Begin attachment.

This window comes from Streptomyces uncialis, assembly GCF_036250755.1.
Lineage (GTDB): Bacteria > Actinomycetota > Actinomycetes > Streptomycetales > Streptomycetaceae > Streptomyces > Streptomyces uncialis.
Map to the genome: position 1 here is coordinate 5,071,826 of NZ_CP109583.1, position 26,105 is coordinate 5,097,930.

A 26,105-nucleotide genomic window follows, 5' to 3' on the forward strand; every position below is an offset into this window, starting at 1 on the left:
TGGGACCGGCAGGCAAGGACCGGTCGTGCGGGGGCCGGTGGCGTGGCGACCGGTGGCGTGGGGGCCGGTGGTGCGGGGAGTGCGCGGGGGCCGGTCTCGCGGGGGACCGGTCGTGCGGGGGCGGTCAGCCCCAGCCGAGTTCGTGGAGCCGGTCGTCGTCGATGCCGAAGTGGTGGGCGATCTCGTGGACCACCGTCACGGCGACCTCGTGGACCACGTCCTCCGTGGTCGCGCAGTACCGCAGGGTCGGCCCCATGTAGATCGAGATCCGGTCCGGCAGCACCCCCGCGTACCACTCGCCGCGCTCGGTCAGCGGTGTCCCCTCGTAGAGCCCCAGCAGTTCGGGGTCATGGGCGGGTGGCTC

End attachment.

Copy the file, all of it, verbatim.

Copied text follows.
This window comes from Streptomyces uncialis, assembly GCF_036250755.1.
Lineage (GTDB): Bacteria > Actinomycetota > Actinomycetes > Streptomycetales > Streptomycetaceae > Streptomyces > Streptomyces uncialis.
Map to the genome: position 1 here is coordinate 5,071,826 of NZ_CP109583.1, position 26,105 is coordinate 5,097,930.

A 26,105-nucleotide genomic window follows, 5' to 3' on the forward strand; every position below is an offset into this window, starting at 1 on the left:
TGGGACCGGCAGGCAAGGACCGGTCGTGCGGGGGCCGGTGGCGTGGCGACCGGTGGCGTGGGGGCCGGTGGTGCGGGGAGTGCGCGGGGGCCGGTCTCGCGGGGGACCGGTCGTGCGGGGGCGGTCAGCCCCAGCCGAGTTCGTGGAGCCGGTCGTCGTCGATGCCGAAGTGGTGGGCGATCTCGTGGACCACCGTCACGGCGACCTCGTGGACCACGTCCTCCGTGGTCGCGCAGTACCGCAGGGTCGGCCCCATGTAGATCGAGATCCGGTCCGGCAGCACCCCCGCGTACCACTCGCCGCGCTCGGTCAGCGGTGTCCCCTCGTAGAGCCCCAGCAGTTCGGGGTCATGGGCGGGTGGCTC